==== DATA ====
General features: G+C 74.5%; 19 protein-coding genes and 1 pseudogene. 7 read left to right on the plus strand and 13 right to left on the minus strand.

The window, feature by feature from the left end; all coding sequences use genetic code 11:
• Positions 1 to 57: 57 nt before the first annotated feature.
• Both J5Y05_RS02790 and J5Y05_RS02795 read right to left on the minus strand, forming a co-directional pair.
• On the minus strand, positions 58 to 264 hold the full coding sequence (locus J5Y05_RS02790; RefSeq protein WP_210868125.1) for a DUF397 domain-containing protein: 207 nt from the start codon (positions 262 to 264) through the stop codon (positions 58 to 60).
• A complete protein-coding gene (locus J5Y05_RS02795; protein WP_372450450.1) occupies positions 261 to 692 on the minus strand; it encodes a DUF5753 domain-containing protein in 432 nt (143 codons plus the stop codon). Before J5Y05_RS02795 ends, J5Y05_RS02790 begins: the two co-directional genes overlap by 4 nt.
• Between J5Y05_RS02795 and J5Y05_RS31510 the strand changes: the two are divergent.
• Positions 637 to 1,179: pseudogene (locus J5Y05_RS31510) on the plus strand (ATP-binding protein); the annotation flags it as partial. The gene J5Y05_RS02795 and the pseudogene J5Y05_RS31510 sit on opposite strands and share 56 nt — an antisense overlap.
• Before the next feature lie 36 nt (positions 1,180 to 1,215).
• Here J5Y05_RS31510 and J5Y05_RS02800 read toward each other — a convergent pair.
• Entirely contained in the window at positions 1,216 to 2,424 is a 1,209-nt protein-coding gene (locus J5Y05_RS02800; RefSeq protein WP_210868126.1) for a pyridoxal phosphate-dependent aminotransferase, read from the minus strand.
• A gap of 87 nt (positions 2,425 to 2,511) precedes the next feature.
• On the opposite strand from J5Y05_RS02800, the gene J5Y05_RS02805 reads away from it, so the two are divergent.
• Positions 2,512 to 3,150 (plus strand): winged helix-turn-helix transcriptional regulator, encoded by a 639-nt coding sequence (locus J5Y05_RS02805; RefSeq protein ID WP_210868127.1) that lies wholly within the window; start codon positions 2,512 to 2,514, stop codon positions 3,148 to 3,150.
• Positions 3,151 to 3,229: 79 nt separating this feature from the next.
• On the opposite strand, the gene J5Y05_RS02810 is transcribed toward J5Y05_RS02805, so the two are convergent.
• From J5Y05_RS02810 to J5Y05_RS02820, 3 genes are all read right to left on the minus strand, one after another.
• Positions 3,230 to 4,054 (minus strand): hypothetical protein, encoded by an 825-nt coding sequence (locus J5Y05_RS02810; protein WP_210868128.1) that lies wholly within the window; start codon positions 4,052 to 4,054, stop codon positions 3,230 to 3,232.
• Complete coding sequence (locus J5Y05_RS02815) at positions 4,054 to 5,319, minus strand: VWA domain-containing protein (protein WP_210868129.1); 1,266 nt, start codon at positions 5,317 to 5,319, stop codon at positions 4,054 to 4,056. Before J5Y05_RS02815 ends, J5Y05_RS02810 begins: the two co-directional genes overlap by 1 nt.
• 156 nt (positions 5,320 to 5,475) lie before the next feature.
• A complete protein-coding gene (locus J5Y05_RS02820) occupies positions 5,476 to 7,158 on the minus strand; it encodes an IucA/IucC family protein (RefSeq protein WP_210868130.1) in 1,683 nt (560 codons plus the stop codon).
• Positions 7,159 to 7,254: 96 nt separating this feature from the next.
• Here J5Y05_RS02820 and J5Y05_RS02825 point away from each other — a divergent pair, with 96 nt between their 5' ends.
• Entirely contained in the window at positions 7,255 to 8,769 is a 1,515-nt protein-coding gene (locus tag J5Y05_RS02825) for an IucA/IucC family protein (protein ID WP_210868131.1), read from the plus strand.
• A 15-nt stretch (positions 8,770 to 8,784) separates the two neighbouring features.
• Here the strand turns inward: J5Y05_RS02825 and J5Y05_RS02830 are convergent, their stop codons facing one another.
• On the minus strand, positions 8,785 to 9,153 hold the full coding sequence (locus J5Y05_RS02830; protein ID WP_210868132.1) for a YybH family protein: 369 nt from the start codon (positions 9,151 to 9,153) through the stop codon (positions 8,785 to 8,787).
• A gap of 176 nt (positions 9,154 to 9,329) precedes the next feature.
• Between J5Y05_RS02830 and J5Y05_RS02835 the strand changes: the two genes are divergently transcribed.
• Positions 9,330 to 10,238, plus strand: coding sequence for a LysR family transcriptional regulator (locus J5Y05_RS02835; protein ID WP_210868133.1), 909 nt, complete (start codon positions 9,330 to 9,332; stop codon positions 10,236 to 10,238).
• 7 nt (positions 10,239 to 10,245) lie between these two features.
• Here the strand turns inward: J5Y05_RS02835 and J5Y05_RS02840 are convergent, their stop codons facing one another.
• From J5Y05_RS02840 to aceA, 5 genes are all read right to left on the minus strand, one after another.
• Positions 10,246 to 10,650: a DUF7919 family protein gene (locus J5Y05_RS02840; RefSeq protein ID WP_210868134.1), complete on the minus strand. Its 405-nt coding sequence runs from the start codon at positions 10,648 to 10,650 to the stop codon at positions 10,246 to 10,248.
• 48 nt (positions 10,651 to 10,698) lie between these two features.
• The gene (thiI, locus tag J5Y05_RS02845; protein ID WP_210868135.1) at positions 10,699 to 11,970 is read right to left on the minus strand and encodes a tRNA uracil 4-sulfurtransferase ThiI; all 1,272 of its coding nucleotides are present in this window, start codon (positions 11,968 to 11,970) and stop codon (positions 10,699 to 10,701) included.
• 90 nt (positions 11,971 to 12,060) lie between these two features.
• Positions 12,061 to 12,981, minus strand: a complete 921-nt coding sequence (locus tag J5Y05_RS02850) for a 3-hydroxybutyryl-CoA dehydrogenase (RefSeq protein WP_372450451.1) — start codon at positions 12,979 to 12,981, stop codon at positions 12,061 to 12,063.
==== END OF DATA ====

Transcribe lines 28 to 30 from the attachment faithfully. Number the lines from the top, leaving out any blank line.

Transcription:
• A gap of 176 nt (positions 9,154 to 9,329) precedes the next feature.
• Between J5Y05_RS02830 and J5Y05_RS02835 the strand changes: the two genes are divergently transcribed.
• Positions 9,330 to 10,238, plus strand: coding sequence for a LysR family transcriptional regulator (locus J5Y05_RS02835; protein ID WP_210868133.1), 909 nt, complete (start codon positions 9,330 to 9,332; stop codon positions 10,236 to 10,238).